“Frenchy”: The Voice of the Homeless in Los Angeles

In Los Angeles — the U.S. city with the highest number of homeless people — a French woman is fighting for the rights of those most in need. Formerly homeless herself, she has become a self-made “ambassador for dignity.”

Louise Mbella feels right at home in Skid Row, a neighborhood home to a large homeless population in Downtown Los Angeles. And for good reason. The French woman spent her first years in California living on the streets, before being taken in by a women’s shelter on South San Pedro Street. She has since found an apartment, but is continuing to fight for the rights of society’s poorest and of women in the City of Angels.

The French woman’s most recent achievements include the opening of a women-only wing at a shelter, and the creation of a mobile hygiene center open to the residents of Skid Row. The lack of public sanitation in this area — where between 8,000 and 11,000 homeless people live — is contributing to the hepatitis A epidemic currently sweeping across California. “The struggles faced by the homeless go beyond housing. They also lack education, healthcare, and hygiene,” says Louise Mbella. In the run-up to the 2028 Olympic Games, she is planning permanent camps, and mental health and reintegration centers to be installed on every parking lot and plot of wasteland across the city. “I’m fighting to defend the rights and the dignity of those who are unable to express themselves,” she says.

A “Comfortable” Childhood

Louise Mbella grew up in Créteil, a residential suburb southeast of Paris. She says her childhood was “modest but privileged,” and she remembers summer camps and sailing lessons. “I wasn’t engaged in the fight against homelessness before I arrived in the United States,” says the advocate. She refers to “traumas,” but doesn’t go into the reasons why she became homeless a few years after she arrived in Los Angeles in the 1990s.

After “several years” sleeping in the streets, the French woman was accepted into a women’s shelter, where she realized her particular status. “I was a black woman, but because I was French and educated, I was different from the other residents.” Nicknamed “Frenchy,” she slowly took on the role of spokesperson, and people would come to see her for help writing letters, to complain about meals, and to negotiate with the administration.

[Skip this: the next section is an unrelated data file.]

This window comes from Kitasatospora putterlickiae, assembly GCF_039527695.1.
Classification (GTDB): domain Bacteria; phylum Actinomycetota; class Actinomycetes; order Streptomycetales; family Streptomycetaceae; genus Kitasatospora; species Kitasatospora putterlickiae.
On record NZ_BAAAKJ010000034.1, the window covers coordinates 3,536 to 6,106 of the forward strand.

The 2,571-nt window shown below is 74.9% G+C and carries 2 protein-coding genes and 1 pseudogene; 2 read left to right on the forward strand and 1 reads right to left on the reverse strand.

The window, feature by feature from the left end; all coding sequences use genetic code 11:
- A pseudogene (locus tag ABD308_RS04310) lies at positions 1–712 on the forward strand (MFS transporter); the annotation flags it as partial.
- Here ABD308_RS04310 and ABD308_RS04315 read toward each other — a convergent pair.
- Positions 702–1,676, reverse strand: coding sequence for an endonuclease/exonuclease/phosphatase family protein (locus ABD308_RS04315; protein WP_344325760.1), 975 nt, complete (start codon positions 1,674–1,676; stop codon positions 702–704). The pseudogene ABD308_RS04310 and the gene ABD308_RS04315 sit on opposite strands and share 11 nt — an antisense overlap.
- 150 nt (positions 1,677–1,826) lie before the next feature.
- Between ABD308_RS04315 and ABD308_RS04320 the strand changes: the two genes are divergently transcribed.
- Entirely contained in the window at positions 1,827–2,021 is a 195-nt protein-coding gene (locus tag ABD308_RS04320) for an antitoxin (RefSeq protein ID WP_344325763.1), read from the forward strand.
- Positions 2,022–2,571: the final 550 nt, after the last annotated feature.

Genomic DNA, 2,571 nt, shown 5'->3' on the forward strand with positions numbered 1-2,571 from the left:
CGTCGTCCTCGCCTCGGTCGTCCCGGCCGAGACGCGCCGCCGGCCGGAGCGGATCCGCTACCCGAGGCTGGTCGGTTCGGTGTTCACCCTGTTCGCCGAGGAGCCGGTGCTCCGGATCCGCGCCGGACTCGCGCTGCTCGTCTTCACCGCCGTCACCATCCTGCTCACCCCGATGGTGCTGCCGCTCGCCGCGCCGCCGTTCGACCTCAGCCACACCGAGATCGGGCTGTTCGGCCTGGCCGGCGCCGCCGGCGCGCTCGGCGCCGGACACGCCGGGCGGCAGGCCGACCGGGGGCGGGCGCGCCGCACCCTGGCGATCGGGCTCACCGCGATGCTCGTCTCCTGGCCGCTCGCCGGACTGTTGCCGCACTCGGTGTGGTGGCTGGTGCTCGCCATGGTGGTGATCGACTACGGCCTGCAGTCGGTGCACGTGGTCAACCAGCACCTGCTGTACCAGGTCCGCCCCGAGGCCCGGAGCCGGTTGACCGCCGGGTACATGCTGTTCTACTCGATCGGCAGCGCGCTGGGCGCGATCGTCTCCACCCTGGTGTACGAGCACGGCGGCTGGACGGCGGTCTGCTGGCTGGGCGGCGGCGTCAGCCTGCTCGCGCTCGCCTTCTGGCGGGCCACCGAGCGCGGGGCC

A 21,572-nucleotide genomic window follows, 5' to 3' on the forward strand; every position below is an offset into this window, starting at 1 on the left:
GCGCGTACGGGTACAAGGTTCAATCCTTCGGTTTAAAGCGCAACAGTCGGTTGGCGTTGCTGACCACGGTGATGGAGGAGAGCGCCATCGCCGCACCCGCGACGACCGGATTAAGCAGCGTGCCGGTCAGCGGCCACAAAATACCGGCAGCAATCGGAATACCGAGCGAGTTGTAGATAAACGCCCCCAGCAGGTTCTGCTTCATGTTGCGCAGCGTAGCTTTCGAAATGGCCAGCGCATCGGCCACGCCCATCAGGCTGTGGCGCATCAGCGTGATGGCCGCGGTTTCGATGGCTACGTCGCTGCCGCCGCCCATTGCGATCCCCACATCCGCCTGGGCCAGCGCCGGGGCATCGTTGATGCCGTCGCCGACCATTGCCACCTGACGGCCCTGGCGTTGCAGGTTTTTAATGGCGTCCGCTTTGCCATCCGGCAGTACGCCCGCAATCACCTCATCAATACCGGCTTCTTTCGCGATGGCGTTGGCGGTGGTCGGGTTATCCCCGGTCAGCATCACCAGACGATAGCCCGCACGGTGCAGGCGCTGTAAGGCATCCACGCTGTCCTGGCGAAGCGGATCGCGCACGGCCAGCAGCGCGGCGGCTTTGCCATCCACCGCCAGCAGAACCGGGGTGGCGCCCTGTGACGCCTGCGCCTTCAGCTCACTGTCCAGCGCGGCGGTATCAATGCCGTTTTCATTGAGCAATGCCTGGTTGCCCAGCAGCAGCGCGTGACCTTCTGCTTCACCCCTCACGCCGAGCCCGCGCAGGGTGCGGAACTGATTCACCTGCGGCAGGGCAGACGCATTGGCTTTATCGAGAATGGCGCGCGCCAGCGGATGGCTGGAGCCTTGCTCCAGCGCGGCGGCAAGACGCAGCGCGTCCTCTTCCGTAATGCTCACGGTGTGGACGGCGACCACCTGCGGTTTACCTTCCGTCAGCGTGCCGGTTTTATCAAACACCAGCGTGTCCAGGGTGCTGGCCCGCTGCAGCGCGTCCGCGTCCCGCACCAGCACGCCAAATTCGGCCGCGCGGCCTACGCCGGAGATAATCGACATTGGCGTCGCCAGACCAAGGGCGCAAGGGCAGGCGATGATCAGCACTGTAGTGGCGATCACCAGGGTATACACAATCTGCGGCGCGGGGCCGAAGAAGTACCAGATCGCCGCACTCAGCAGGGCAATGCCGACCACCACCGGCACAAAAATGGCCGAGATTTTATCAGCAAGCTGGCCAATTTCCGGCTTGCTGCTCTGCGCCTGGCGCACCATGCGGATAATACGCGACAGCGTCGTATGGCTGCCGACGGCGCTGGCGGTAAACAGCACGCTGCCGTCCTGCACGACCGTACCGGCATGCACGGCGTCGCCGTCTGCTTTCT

A Talented “Diplomat”

In 2010, Louise Mbella shared her experience of living on the street at a fundraising event for the Downtown Women’s Center, a organization for vulnerable women. Seduced by the television cameras filming her speech, “Frenchy” expressed her commitment to “defending human rights.” From working as a volunteer for the charity, she was soon appointed orientation facilitator for new members, then secretary of the Downtown Women’s Action Coalition, and finally co-chair. In 2015, she took advantage of a meeting in Sacramento — the political capital of California — to invite Senator Holly Mitchell to visit Skid Row. (She accepted.) And when speaking before a group of LAPD chiefs, “Frenchy” quoted article 3 of the Universal Declaration of Human Rights: “Everyone has the right to life, liberty, and security of person.”

Praised by the mayor of Los Angeles for her commitment and service to the community, Louise Mbella puts her talents as a “diplomat” down to her nationality. “The homeless people on Skid Row — African-Americans for the most part — are traumatized,” she says. “They don’t trust the police, or the government. I’m Black too, but I don’t have the same scars. The town of Créteil never hurt me. My unique position enables me to talk to elected officials in Los Angeles and change things.”

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